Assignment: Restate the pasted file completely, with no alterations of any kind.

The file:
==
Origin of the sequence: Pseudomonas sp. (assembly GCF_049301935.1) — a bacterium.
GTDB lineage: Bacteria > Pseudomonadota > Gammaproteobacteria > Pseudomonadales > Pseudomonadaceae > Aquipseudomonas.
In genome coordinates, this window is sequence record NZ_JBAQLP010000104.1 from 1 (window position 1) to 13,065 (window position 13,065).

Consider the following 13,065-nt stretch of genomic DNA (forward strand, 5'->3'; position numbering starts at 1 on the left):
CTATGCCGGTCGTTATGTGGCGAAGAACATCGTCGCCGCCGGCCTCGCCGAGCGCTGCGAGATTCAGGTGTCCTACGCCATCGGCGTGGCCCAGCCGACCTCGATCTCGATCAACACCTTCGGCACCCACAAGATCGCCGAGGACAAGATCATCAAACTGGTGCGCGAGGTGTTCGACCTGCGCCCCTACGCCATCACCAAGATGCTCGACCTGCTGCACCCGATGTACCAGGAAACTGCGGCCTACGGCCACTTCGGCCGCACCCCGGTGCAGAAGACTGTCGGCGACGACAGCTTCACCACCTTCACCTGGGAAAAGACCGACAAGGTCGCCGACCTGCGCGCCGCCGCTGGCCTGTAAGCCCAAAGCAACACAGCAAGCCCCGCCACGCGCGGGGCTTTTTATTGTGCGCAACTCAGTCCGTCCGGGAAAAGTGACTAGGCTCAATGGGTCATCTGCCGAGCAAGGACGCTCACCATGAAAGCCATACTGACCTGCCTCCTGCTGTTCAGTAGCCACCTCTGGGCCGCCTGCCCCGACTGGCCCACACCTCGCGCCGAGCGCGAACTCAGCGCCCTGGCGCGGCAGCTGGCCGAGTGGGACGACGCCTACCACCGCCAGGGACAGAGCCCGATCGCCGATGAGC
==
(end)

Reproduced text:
Origin of the sequence: Pseudomonas sp. (assembly GCF_049301935.1) — a bacterium.
GTDB lineage: Bacteria > Pseudomonadota > Gammaproteobacteria > Pseudomonadales > Pseudomonadaceae > Aquipseudomonas.
In genome coordinates, this window is sequence record NZ_JBAQLP010000104.1 from 1 (window position 1) to 13,065 (window position 13,065).

Consider the following 13,065-nt stretch of genomic DNA (forward strand, 5'->3'; position numbering starts at 1 on the left):
CTATGCCGGTCGTTATGTGGCGAAGAACATCGTCGCCGCCGGCCTCGCCGAGCGCTGCGAGATTCAGGTGTCCTACGCCATCGGCGTGGCCCAGCCGACCTCGATCTCGATCAACACCTTCGGCACCCACAAGATCGCCGAGGACAAGATCATCAAACTGGTGCGCGAGGTGTTCGACCTGCGCCCCTACGCCATCACCAAGATGCTCGACCTGCTGCACCCGATGTACCAGGAAACTGCGGCCTACGGCCACTTCGGCCGCACCCCGGTGCAGAAGACTGTCGGCGACGACAGCTTCACCACCTTCACCTGGGAAAAGACCGACAAGGTCGCCGACCTGCGCGCCGCCGCTGGCCTGTAAGCCCAAAGCAACACAGCAAGCCCCGCCACGCGCGGGGCTTTTTATTGTGCGCAACTCAGTCCGTCCGGGAAAAGTGACTAGGCTCAATGGGTCATCTGCCGAGCAAGGACGCTCACCATGAAAGCCATACTGACCTGCCTCCTGCTGTTCAGTAGCCACCTCTGGGCCGCCTGCCCCGACTGGCCCACACCTCGCGCCGAGCGCGAACTCAGCGCCCTGGCGCGGCAGCTGGCCGAGTGGGACGACGCCTACCACCGCCAGGGACAGAGCCCGATCGCCGATGAGC